Sunne McPeak, president of the California Emerging Technology Fund, gave the keynote address to the Solano EDC annual meeting at the Hilton Garden Inn Wednesday morning in Fairfield. (Mike Greener/Daily Republic)
FAIRFIELD — Solano Economic Development Corp. members on Wednesday heard some encouraging words amid a still-struggling economy.
The occasion was the group’s 29th annual meeting. About 270 people came to the lunchtime event at the Hilton Garden Inn.
Sunne McPeak gave the keynote address. McPeak is a former Contra Costa County supervisor, former secretary of the state Business, Transportation and Housing Agency under Gov. Arnold Schwarzenegger and president of the California Emerging Technology Fund.
“Those of you sitting in the room are the key to Solano’s success,” McPeak said, adding people in their positions are at the heart of whether California becomes a global leader once again.
Both local elected officials and people from local businesses were in the room. McPeak called the area’s public-private partnerships its great strength.
She mentioned other Solano County strengths as well, from its proximity to such research institutions as UC Davis, to such natural features as Suisun Marsh and San Pablo Bay.
“Any successful economic strategy, you already know, you play to your strengths,” she said.
McPeak labeled the state’s successful effort to end redevelopment agencies, which cities such as Fairfield, Suisun City and Vacaville used for economic development, as “insanity.”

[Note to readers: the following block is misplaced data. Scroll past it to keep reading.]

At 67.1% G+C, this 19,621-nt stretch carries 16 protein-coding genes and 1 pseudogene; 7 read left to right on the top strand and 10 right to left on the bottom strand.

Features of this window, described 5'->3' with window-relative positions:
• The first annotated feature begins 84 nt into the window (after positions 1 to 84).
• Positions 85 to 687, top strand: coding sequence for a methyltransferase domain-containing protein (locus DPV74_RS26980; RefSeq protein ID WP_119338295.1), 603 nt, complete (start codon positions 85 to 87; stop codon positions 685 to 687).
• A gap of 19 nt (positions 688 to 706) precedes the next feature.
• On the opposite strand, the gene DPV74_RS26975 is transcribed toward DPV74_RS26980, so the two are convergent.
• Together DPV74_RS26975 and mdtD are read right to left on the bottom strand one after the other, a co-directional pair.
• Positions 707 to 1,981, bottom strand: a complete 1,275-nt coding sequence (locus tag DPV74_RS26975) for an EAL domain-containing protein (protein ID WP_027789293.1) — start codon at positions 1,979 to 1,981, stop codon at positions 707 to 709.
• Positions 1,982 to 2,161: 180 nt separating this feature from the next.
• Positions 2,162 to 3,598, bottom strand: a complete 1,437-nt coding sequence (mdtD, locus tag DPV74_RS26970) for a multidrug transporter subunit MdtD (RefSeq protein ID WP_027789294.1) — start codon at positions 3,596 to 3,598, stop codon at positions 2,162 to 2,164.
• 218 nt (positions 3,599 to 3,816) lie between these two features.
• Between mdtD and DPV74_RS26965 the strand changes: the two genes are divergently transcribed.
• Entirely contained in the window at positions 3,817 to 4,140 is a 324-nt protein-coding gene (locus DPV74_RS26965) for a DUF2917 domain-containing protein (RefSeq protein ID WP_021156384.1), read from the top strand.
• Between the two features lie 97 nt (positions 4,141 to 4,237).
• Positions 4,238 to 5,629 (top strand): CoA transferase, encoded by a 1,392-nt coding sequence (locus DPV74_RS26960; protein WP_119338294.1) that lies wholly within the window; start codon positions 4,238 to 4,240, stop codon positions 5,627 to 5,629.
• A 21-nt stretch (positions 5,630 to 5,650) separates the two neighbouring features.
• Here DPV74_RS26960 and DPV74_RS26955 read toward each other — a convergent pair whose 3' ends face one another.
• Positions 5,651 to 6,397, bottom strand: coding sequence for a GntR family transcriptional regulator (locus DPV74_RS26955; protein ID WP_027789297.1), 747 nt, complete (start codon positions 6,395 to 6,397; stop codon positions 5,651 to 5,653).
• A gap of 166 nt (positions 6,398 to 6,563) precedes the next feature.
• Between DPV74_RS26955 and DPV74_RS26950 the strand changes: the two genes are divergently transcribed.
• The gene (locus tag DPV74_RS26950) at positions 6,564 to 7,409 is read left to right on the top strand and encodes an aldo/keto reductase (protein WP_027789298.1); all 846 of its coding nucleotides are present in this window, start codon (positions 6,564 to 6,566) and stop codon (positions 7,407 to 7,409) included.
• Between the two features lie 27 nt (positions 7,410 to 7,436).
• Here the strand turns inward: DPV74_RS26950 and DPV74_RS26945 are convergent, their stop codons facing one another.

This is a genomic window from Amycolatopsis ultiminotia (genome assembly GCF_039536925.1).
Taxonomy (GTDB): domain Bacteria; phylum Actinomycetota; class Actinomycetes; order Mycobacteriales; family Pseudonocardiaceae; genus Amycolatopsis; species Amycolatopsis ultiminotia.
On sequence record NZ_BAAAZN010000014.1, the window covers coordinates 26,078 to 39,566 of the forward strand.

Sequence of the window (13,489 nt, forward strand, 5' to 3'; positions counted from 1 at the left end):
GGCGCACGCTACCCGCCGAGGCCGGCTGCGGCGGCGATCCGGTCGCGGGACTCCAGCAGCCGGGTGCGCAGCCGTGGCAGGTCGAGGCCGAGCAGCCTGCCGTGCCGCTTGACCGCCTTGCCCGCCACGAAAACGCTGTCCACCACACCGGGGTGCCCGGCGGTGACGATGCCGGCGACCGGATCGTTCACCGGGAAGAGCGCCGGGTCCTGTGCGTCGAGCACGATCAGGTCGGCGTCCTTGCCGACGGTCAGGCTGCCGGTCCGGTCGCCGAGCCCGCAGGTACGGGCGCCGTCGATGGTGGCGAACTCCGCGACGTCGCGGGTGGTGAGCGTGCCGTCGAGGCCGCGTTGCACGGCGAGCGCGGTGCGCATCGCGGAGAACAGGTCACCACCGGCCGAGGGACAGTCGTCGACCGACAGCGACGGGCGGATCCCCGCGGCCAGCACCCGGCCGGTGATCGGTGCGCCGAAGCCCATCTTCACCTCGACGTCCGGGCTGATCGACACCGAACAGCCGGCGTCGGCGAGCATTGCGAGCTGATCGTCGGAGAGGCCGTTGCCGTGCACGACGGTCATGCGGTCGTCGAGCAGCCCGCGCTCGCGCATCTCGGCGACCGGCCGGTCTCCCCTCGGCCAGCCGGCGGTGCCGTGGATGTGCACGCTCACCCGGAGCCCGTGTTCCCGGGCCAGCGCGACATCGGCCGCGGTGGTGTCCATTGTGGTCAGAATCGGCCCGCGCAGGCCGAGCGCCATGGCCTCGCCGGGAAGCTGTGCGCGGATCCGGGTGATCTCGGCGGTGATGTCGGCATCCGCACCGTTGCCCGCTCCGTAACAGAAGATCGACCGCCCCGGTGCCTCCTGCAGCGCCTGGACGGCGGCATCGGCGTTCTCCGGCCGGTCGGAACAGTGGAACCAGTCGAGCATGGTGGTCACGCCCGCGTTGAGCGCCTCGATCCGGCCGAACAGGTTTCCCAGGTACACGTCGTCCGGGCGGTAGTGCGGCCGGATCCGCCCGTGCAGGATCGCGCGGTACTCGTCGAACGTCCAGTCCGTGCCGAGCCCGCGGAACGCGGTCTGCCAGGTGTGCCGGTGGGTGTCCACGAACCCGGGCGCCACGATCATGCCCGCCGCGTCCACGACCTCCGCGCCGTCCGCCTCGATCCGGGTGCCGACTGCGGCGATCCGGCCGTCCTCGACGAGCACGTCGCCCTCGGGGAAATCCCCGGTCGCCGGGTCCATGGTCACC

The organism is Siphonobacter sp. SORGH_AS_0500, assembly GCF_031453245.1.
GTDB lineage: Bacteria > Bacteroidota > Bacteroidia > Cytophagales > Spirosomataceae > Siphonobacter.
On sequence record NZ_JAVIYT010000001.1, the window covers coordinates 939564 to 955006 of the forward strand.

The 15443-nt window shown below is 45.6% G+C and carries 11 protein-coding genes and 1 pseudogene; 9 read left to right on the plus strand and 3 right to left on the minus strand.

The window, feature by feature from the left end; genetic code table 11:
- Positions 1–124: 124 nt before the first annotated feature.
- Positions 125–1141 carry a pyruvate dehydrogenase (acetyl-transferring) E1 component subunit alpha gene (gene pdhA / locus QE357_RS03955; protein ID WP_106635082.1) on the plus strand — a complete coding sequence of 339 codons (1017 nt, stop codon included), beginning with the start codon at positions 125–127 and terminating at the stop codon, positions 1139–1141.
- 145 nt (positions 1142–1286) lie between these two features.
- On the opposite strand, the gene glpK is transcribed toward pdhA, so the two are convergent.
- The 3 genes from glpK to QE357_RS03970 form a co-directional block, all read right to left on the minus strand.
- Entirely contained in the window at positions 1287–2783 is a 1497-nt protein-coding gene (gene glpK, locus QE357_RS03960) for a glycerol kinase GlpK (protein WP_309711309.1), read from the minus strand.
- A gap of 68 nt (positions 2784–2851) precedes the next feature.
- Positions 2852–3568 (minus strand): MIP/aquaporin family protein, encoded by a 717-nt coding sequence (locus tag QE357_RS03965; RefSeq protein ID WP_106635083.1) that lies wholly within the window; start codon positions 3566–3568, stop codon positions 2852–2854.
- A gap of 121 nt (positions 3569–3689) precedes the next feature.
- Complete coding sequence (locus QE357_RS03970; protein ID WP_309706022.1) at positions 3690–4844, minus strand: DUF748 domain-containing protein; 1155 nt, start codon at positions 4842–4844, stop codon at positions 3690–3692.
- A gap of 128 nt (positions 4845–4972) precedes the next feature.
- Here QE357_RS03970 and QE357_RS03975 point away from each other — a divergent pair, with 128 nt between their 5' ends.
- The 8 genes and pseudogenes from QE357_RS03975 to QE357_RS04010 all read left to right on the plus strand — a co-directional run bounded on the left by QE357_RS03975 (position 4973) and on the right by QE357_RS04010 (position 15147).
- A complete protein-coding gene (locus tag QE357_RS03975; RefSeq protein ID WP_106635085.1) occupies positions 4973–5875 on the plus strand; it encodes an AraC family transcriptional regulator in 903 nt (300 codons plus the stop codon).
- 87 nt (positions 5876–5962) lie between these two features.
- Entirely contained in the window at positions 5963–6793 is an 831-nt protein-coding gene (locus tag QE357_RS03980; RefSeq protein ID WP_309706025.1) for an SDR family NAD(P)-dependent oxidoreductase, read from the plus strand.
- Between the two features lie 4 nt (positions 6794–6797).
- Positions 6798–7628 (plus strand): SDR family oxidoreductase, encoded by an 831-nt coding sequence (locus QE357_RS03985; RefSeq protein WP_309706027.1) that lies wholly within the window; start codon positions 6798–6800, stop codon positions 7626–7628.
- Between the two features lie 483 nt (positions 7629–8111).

“There needs to be a replacement soon,” McPeak said.
She had harsh words for state government in general, but for the structure rather than legislators. At one point, she had people involved with private enterprise in the room stand.
“We want to thank you for being patient with this state,” McPeak said.
McPeak talked about a movement called California Forward, of which she is a part. Among other things, it would base state budgeting on results that can be measured. She mentioned five criteria: reducing crime, improving education, reducing poverty, improving health and increasing employment.
“That is absolutely common-sense government,” McPeak said.
She also talked of the California Emerging Technology Fund, which the state Public Utilities Commission formed in the wake of telecommunication company mergers. AT&T and Verizon gave a total of $60 million to the fund, McPeak said.
The group’s goal is to close what it calls the digital divide by having 90 percent of California households with broadband connections by 2020. The number stands at about 70 percent today. McPeak said communities with high-speed Internet access get more investment.
McPeak urged the Solano County Board of Supervisors to hold a summit on the broadband issue with Contra Costa and Alameda counties.
Solano County Board of Supervisors Chairwoman Linda Seifert attended the Solano EDC lunch. She noted after the event that Solano County already teams with neighboring counties on certain issues, such as the recent agricultural economic summit with Yolo County and work on tribal issues with Napa and Sonoma counties.
Seifert said Solano County would have to look at which counties it would partner with on broadband issues, if it decides to go in that direction. McPeak during her presentation didn’t say why she mentioned Contra Costa and Alameda counties, as opposed to other regional counties.
Solano EDC President Sandy Person also addressed the luncheon gathering. She mentioned success stories in the county and its seven cities in 2011 and challenged people in the room to spread the message.
“Let’s make some magic happen in 2012,” Person said.
Reach Barry Eberling at 427-6929, or email@example.com.